16. An implantable collapsible sleeve system comprising a sleeve, for implanting inside a live tissue fluid vessel, having an open-ended, generally cylindrical body portion being flexible and collapsible, and a pair of resilient and substantially circular stiffening members positioned and fixed to opposite annular ends of said sleeve; a guide wire extending through said body portion; a catheter positioned to slide on said guide wire through the interior of said cylindrical body portion a flexible wrapping having one end fixed to said catheter adjacent said one end of the body portion and an opposite end of said flexible wrapping fixed to said guide wire adjacent said opposite end of said body portion, said flexible wrapping mounted to slide over said guide wire and spirally wrapping around said body portion before being fixed to said opposite end of said body portion, and means for maintaining said sleeve at a site within a live tissue vessel.
17. A collapsible vessel sleeve according to claim 16, further including at least one longitudinal stiffening member extending substantially the length of the body portion; and means for securing each said longitudinal stiffening member to said body portion such that said longitudinal stiffening member extends substantially parallel to the central axis of said body portion and said body portion is movable axially with respect to the longitudinal stiffening member.
18. A collapsible vessel sleeve according to claim 17, further including a pair of positioning wires each having one end releasably attached to one of the opposite ends of the body portion and extending substantially parallel to the catheter.
19. A collapsible vessel sleeve according to claim 18, wherein the ends of the positioning wires attached to the ends of the body portion are formed as spirals that are screwed into said body portion and that are removed by screwing them out of said body portion.
20. A collapsible vessel sleeve according to claim 19, wherein the annular stiffening members are constructed of spring steel.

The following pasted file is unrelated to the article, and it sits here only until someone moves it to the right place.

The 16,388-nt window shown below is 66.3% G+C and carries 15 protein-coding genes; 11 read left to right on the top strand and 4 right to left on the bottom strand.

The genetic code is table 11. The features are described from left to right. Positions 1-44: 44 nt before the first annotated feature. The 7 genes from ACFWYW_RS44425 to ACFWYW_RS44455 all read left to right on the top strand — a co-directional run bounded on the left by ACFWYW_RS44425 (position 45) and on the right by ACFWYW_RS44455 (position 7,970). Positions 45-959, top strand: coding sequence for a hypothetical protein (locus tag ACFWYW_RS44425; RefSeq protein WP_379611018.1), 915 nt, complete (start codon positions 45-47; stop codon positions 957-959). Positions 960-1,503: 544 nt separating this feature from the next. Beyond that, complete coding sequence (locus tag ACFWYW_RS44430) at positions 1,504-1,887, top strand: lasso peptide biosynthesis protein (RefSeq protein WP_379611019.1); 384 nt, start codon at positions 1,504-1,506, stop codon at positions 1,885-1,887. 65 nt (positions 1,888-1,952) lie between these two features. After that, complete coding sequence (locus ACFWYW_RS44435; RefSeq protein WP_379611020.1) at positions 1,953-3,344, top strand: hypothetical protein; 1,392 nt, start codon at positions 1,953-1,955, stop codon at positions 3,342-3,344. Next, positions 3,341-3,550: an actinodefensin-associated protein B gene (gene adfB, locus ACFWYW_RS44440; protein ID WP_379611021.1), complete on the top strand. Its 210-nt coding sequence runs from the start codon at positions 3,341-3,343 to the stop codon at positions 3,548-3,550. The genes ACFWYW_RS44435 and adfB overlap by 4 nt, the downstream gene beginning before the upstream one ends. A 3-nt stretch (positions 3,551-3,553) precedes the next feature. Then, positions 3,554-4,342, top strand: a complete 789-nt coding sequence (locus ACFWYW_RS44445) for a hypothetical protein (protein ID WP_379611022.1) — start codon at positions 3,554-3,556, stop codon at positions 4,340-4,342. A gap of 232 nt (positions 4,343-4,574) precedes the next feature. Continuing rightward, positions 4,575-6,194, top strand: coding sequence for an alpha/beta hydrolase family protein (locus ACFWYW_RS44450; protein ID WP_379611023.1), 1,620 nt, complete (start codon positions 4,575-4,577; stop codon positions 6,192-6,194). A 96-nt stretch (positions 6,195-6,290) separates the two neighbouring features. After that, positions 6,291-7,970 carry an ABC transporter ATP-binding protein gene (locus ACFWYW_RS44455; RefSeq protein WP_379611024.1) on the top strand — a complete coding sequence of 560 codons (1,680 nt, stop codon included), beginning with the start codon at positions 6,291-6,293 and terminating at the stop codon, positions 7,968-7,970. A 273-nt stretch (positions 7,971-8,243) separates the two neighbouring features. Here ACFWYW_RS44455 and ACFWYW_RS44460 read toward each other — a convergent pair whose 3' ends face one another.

21. A collapsible vessel according to claim 20, wherein the annular stiffening members include a plurality of annular windings.
22. A collapsible vessel sleeve according to claim 20, wherein the annular stiffening members are inflatable bands.
23. A collapsible vessel sleeve according to claim 16, wherein the flexible wrapping is made of a strong sheet material having a smooth exterior surface.
24. An implantable collapsible vessel sleeve system according to claim 16, wherein the means for maintaining the sleeve at a site within the live tissue fluid vessel is a tacking system for mounting on an end of a catheter wherein a draw wire is fitted to slide longitudinally; a draw rod and connected erecting means, said erecting means having a curved surface outwardly from its connection to said draw rod mounted to an end of said draw wire; at least a pair of flexing arm means that are individually pivotally mounted on one end of said catheter end that is positioned within said sleeve to receive said erecting means curved surface between which flexing arms, with each said flexing arm releasably maintaining a tack means extending outwardly from its opposite end; a tack means that is a tack having a broad head on one end of a straight shaft with a pointed barbed end as the other shaft end; and means for releasably maintaining said tack, pointed barbed end, pointing outwardly from each said flexing arm means.